Waste disposal might be the only option and if so, it is vital that you invest in efficient waste management solutions. Where possible business waste must be recycled – this can be initiated by providing recycling bins in your office or for larger amounts of waste, investing in a suitable waste baler. A waste baler is used for compacting recyclable waste into solid blocks that can be collected easily and economically.

If your business produces large amounts of waste that cannot be reduced, reused or recycled, investing in a waste compactor is your best bet. A waste compactor is a practical investment for every business looking for a simple and compact way to get rid of waste.

Reliable organisations, like Kenburn, will be able to provide the most suitable and cost-effective solutions to manage recyclable and non-recyclable business waste. They supply the machinery required (balers and compactors) that allow your business and waste contractor to dispose of waste legally, compliantly and in the most environmentally friendly way.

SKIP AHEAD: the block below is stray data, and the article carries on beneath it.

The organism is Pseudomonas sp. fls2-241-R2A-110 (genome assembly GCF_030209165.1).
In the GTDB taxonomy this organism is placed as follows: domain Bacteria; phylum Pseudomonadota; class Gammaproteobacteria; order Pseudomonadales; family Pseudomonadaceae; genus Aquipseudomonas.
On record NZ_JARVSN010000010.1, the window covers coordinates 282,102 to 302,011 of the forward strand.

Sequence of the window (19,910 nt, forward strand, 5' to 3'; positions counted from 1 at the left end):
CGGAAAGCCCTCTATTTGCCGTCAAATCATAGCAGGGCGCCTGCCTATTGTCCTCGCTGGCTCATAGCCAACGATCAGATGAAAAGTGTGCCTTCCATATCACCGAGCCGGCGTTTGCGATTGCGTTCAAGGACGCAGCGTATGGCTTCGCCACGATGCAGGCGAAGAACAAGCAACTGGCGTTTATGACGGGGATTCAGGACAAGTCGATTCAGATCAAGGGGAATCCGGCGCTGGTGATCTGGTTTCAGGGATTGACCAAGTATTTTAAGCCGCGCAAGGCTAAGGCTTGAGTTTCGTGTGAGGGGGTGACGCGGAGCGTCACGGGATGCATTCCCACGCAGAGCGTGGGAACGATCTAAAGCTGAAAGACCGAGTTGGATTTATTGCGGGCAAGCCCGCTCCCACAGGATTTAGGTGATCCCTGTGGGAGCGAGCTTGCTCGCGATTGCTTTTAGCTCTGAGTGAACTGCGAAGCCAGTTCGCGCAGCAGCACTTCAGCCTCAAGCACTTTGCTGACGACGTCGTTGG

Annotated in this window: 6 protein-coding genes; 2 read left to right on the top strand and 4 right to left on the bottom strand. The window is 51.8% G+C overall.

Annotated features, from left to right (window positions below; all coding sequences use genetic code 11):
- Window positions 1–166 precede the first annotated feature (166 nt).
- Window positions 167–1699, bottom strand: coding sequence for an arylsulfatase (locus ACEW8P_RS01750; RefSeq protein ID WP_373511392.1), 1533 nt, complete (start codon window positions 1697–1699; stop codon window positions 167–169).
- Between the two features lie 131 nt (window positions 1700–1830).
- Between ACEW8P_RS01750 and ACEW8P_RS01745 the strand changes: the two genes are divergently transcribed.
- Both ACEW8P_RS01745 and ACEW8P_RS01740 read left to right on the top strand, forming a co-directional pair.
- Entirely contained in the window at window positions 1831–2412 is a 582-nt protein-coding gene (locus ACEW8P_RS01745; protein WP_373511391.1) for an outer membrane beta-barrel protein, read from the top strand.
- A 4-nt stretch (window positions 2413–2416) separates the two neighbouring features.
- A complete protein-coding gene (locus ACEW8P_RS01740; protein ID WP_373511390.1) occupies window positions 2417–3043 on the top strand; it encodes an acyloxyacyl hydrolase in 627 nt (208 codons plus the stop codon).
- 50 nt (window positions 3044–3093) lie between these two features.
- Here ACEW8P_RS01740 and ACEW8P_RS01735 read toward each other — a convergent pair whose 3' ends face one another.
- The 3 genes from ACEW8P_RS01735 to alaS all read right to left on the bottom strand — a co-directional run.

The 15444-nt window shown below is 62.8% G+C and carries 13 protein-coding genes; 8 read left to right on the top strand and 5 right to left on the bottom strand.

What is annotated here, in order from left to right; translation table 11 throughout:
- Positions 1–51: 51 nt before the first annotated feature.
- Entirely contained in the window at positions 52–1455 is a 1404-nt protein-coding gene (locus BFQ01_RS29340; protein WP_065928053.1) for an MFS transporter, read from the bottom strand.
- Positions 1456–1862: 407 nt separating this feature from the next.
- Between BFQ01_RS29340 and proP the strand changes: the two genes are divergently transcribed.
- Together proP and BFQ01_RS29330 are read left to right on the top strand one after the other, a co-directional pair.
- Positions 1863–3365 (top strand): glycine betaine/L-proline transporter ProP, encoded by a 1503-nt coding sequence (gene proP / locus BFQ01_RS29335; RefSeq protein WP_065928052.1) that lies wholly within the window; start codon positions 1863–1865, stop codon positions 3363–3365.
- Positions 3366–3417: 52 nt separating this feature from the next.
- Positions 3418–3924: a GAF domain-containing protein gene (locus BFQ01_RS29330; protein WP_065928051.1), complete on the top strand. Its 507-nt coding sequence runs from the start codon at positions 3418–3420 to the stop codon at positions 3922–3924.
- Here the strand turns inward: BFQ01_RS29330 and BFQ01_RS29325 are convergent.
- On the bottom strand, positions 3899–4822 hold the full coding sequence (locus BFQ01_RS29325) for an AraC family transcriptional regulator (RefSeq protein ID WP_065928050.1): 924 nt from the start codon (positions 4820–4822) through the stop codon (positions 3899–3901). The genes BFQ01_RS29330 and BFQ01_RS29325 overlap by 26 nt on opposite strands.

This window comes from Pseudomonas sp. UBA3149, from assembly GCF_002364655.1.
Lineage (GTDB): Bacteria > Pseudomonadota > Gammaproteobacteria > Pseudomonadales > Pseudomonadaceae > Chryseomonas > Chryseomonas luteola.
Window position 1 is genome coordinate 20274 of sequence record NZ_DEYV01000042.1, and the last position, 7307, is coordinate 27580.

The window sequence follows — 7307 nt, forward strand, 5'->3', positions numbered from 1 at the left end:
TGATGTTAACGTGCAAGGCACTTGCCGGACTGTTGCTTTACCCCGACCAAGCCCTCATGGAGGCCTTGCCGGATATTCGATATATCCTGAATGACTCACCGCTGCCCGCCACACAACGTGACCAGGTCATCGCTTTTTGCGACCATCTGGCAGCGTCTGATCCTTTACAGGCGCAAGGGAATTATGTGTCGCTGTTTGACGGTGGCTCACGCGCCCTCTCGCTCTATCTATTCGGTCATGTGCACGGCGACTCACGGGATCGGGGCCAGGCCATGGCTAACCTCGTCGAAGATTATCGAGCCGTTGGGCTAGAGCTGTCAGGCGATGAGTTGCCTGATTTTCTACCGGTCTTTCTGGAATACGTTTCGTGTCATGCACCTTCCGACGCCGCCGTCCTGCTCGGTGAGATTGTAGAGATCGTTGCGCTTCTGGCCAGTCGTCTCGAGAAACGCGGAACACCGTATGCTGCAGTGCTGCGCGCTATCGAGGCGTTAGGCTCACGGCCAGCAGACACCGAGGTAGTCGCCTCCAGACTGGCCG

Recycle electronics

According to the United Nations University’s Global E-waste Monitor the amount of electronic-waste generated globally is projected to hit 50 million tonnes in 2018. This will include in excess of 3 million tonnes of small gadgets including mobile phones, calculators and laptops.

Business owners must remember that it’s important to get rid of electronic waste sustainably too!